Chicago filmmaker Madeline Tourtelot was one of the earliest and most enthusiastic respondents and so Partch flew up to Chicago to meet her.  This was his first journey by airplane.  She screened her two completed films for him as well as rushes from a new film in progress.  Some weeks earlier, she and a sculptor-friend had amused themselves shooting black-and-white footage of each other cavorting among the sand dunes on the eastern shore of Lake Michigan.  Partch saw elements of the Greek myth of Daphne and Apollo in this footage and proposed that he would compose music for the finished film.  This became Windsong and its soundtrack was revised a decade later as Daphne of the Dunes.  In this piece, Partch utilizes the percussive aspects of the ensemble to represent Apollo and the strings, plucked and bowed, to symbolize Daphne.  Both characters are assigned a particular pitch center: 16/9 (F) for Apollo and 3/2 (D) for Daphne. The two pitches, like the characters in the myth, never achieve consonance or unity and the story is thus expressed as "musical drama."  Partch later noted, "The film technique of fairly fast cuts is ... translated into musical terms.  The sudden shifts represent nature symbols ... for a dramatic purpose:  dead trees, driftwood, falling sand, blowing tumbleweed, flying gulls, wriggling snakes, waving grasses."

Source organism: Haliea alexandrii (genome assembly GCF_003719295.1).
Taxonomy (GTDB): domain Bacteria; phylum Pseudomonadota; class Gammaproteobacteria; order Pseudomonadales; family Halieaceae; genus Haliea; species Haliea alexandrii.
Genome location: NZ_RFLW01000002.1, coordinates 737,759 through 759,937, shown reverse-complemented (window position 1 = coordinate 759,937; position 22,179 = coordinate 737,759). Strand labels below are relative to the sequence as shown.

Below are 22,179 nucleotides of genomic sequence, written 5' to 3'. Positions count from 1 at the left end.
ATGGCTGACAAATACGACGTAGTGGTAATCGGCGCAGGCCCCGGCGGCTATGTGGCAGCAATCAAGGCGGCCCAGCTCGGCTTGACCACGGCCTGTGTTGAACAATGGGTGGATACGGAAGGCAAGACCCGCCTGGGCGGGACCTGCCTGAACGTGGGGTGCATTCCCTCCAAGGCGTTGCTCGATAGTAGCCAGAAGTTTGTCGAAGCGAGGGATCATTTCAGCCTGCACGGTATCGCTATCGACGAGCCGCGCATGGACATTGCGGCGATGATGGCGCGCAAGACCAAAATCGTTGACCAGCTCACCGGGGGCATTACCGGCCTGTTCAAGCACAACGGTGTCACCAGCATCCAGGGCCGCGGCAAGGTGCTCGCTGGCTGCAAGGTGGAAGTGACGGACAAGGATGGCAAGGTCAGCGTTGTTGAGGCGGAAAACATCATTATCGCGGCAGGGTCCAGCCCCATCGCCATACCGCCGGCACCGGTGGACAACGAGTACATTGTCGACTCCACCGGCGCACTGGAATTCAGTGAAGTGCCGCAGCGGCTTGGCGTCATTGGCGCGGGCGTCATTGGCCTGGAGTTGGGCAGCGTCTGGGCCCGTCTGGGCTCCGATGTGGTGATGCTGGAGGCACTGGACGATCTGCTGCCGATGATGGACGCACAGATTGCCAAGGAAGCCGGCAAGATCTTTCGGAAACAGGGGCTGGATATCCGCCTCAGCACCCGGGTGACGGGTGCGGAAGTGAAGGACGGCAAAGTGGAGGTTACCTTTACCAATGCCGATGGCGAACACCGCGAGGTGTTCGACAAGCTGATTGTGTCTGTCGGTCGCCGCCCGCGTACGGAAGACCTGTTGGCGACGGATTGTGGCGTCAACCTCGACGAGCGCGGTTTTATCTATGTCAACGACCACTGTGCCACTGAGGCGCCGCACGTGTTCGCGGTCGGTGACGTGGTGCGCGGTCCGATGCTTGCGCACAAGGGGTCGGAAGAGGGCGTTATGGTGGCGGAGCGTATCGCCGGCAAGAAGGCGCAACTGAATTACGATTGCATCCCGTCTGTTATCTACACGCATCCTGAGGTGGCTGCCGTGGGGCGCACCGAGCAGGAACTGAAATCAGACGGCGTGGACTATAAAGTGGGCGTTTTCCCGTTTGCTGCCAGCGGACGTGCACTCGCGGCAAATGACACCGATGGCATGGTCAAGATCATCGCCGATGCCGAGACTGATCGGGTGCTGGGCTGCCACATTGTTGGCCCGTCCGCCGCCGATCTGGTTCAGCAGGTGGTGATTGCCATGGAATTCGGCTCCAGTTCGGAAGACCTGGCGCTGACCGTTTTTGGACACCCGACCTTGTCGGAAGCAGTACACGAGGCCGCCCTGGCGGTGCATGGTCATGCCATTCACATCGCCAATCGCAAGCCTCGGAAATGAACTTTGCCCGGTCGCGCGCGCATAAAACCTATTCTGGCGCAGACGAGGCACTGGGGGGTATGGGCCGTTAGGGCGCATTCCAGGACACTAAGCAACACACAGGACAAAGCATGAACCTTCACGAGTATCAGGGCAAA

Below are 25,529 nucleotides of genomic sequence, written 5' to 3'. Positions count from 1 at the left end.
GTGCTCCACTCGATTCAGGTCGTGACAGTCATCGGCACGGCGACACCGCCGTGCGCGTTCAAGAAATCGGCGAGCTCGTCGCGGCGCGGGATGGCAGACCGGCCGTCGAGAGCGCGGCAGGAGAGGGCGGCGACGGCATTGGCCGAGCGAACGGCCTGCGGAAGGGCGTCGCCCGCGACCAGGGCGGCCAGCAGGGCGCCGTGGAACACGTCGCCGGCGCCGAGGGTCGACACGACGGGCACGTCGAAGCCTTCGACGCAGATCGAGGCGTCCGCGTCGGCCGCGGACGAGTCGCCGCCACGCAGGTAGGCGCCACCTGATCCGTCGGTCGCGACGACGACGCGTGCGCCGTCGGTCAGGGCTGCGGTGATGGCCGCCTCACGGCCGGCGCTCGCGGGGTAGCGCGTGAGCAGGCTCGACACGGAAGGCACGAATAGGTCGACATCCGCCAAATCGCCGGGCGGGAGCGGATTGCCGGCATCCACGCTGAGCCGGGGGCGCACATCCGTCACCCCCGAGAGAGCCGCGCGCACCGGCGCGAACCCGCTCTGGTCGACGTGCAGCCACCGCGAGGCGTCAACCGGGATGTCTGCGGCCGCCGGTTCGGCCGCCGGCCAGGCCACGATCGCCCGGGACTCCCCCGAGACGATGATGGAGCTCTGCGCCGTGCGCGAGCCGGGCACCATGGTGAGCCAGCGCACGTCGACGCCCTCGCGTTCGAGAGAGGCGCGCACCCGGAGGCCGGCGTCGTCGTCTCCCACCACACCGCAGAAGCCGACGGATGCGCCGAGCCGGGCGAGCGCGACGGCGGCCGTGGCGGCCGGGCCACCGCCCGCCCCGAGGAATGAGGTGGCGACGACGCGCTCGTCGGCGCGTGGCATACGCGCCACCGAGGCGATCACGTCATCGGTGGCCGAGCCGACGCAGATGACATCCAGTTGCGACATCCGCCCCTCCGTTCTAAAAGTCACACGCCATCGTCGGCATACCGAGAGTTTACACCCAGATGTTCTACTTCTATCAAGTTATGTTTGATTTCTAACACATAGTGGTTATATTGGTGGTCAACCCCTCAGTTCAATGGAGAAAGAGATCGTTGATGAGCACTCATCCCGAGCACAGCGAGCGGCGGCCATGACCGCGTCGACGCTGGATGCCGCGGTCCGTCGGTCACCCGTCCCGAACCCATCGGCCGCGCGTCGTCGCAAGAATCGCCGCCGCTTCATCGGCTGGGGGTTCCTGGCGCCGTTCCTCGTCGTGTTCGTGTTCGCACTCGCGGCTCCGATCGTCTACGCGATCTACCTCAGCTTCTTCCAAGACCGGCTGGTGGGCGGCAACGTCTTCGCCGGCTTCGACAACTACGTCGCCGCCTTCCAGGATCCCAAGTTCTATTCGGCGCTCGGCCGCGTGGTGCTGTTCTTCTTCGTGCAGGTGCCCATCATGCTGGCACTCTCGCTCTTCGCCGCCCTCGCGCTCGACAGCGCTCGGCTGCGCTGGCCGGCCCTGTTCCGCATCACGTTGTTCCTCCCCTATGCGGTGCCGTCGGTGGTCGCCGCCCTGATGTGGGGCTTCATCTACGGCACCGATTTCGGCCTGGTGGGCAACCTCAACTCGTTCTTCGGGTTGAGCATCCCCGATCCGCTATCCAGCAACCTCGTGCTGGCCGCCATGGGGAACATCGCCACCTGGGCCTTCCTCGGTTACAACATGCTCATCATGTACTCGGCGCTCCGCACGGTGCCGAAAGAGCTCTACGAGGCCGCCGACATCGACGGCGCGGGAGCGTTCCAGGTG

The completed 18-minute film was premiered on WTTW - TV in Chicago on March 19, 1958, where an interview with Tourtelot and Partch served as an introduction to it. As soon as he completed his work on Windsong, Partch resumed his preparations for the U.S. Highball film.  Danlee Mitchell, one of the students who had played in the ensemble for The Bewitched at Urbana, showed up, eager to work with him again.  Partch, happy to see him, laid out the recording of the U.S. Highball score and invited him to play in the ensemble.  At Mitchell's instigation, five other student-musicians from the Urbana Bewitched came to join the effort at the end of their school year.  Soon enough, a 25-minute recording of the score was ready for purposes of the film as well as release on LP.  Fiscal disarray and health problems delayed further work on the project, but in September of 1958, a ten-inch disc (as opposed to the standard 12" LP) was finally released.  BMI devised a new contract for Partch, generating more income for him, and, while preparing a brochure on the composer and his music, they suggested a new production of The Bewitched in New York.